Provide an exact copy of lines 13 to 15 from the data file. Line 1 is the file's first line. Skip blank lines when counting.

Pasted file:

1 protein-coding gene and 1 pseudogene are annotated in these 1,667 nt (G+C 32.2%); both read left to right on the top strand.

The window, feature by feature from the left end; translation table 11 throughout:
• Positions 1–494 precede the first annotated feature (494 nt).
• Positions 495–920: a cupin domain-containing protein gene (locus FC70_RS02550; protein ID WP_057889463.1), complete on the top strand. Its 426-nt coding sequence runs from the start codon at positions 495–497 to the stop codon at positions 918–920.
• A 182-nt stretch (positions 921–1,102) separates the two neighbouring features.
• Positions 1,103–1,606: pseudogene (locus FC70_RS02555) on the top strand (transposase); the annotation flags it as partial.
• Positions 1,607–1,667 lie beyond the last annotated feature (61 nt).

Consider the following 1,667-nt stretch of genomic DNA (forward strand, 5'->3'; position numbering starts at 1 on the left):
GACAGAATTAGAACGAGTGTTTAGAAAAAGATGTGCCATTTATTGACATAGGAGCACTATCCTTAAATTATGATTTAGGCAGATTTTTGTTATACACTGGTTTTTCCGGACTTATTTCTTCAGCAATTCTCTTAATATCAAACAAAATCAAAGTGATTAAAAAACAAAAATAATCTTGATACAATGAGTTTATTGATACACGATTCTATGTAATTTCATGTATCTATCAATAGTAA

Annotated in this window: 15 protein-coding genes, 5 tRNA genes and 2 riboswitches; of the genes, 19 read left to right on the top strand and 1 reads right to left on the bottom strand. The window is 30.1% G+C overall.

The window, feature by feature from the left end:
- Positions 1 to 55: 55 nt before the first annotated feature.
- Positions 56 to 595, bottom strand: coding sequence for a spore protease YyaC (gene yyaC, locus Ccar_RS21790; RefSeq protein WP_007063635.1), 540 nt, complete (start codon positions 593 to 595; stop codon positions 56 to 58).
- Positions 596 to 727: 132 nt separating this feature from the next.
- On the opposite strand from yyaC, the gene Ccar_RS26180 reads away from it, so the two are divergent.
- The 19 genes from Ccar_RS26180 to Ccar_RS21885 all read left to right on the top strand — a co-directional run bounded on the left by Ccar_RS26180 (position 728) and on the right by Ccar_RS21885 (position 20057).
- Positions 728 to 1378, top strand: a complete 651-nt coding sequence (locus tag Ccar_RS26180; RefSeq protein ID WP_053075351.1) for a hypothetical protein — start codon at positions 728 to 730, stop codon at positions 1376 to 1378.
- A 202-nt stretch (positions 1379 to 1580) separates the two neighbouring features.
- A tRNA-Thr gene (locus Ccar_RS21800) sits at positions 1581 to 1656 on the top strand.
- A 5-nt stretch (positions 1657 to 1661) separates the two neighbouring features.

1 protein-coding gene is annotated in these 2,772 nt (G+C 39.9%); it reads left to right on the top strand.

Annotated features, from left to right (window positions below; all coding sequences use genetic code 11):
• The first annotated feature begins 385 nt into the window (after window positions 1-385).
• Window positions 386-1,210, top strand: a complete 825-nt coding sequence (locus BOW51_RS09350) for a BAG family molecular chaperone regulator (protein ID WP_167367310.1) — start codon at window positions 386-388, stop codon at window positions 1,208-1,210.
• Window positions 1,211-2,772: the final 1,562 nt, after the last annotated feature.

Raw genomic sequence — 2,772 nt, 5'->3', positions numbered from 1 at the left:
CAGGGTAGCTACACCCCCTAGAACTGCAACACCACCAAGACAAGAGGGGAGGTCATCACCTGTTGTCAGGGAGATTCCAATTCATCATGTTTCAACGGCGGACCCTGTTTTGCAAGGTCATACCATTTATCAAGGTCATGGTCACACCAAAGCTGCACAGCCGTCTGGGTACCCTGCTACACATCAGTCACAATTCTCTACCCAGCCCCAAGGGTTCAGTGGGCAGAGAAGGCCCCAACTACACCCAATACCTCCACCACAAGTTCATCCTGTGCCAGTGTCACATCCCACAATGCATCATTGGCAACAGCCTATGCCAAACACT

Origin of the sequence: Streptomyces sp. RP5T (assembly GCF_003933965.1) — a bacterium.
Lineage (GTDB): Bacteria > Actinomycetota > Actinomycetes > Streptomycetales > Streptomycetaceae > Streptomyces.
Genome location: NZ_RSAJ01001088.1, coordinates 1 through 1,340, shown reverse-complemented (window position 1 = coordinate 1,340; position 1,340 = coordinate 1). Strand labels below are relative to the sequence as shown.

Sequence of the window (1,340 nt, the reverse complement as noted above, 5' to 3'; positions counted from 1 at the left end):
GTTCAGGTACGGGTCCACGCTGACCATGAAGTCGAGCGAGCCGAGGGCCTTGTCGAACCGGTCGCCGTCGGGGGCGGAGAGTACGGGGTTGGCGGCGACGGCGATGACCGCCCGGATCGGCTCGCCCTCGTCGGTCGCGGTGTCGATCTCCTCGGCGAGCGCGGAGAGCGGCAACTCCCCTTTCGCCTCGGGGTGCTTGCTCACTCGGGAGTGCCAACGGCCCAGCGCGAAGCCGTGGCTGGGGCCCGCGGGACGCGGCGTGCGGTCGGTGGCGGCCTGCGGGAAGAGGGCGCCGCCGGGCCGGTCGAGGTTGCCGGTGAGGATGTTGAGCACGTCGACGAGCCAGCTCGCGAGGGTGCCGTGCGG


- Positions 56 to 595, bottom strand: coding sequence for a spore protease YyaC (gene yyaC, locus Ccar_RS21790; RefSeq protein WP_007063635.1), 540 nt, complete (start codon positions 593 to 595; stop codon positions 56 to 58).
- Positions 596 to 727: 132 nt separating this feature from the next.
- On the opposite strand from yyaC, the gene Ccar_RS26180 reads away from it, so the two are divergent.